I was just thinking about this while eating breakfast..fruitloops...I don't know what train of thought took me there..

But any thoughts or opinions are welcome!
I love thought experiments like this. They teach us something about ethical dilemmas, the nature of good/evil, right/wrong etc.

In this case I'm in no doubt - I would kill the one to save the five.
 

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I'm very curious as to what lead you to choose the one person over the other five.

For the batman scenario I would probably try some risky approach that would get around the situation. Have people create makeshift boats out of whatever they can find. Preferably something buoyant that will support the weight of at least one human being. Deconstruct the friggin ship if you have to. Use that hour of time to make your own little raft/boat/floatation device and get the fuck off those boats within the hour. Boat explodes. Some people may die from the resulting explosions, or die from hypothermia or drown while waiting to be rescued in the ocean. The outcome of trying to save as many as possible by making your own option is uncertain. Whereas if you go with any of the choices given to you, you know the consequences of your decision.
 

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I wouldn't, not ever, I'm not gonna make such choices as I wasn't nominated god
But let's say you were forced into having to make that decision. You happen to be working in the control room and you notice these two trolleys are going to collide with each other and kill everyone if you don't act. However, changing the path of either of the trolley cars will result in the trolley car being led off a cliff, effectively dooming everyone on that car while the other trolly car continues on course.

Would you really refuse to make the call, knowing that in doing so you would kill everyone?
 

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I'm very curious as to what lead you to choose the one person over the other five.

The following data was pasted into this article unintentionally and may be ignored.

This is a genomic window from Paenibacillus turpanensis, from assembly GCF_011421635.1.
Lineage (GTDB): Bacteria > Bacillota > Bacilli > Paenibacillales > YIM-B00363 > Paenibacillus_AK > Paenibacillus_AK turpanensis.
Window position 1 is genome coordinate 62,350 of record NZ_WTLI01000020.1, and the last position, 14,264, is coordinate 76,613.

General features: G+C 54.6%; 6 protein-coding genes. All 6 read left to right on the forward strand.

@RayStormX

In real life there'd probably be uncertainty about the situation, eg are we talking about certain deaths or just injuries?

For sake of the thought experiment i think we're assuming perfect knowledge of the situation and consequences of action/inaction. In which case i have the choice: (i) do nothing and 5 people die or (ii) divert the trolley and one person dies.

Therefore i divert the trolley.
 

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Depends on that one person. Though majority of the time I'd choose the 5. @The Proof , why play God? Well if you don't choose there will be 6 dead people, all of their deaths on your hand. To not help them is to kill them yourself.
 

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I misread your post; I thought you said you'd save the one and kill the other five lol, my bad.

As for your last few sentences. Well the thing is, the way the OP made this particular thought experiment is that there are two trolly cars, one with 5 people, the other with one person. So your choices are actually
I) do nothing and 6 people die
II) save one , but 5 others die
III) save 5, but one dies.
 

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Gah! It would be horrifying for me to have someone's fate in my hands. I would save five and let one die, but I would be wracked with guilt, asking myself, if there was any other way to save them all? I feel extremely guilty for the smallest things, I can't imagine the kind of guilt I would experience in that situation.

In your altered batman boat scenario, I would try and save everyone. Get everyone off one boat, and take them to the other boat, and detonate the empty one.

If it was impossible to do a "loophole" and save everyone, I would detonate the prisoner's boat. I love my family way too much and I'm selfish. I know it is illogical to kill off a boat full of people for the sake of four individuals (my family), but once my emotions come into play, I make irrational decisions.

So...uh...never let me decide whether or not someone should die.
 
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I know it would cause me pain to watch anyone die and their face would be etched into memory. With that said, probably without hesitation, I'd save the 5. I'll leave the quote to the most logical of characters:

Spock: "Logic clearly dictates that the need of the many outweigh the needs of the few."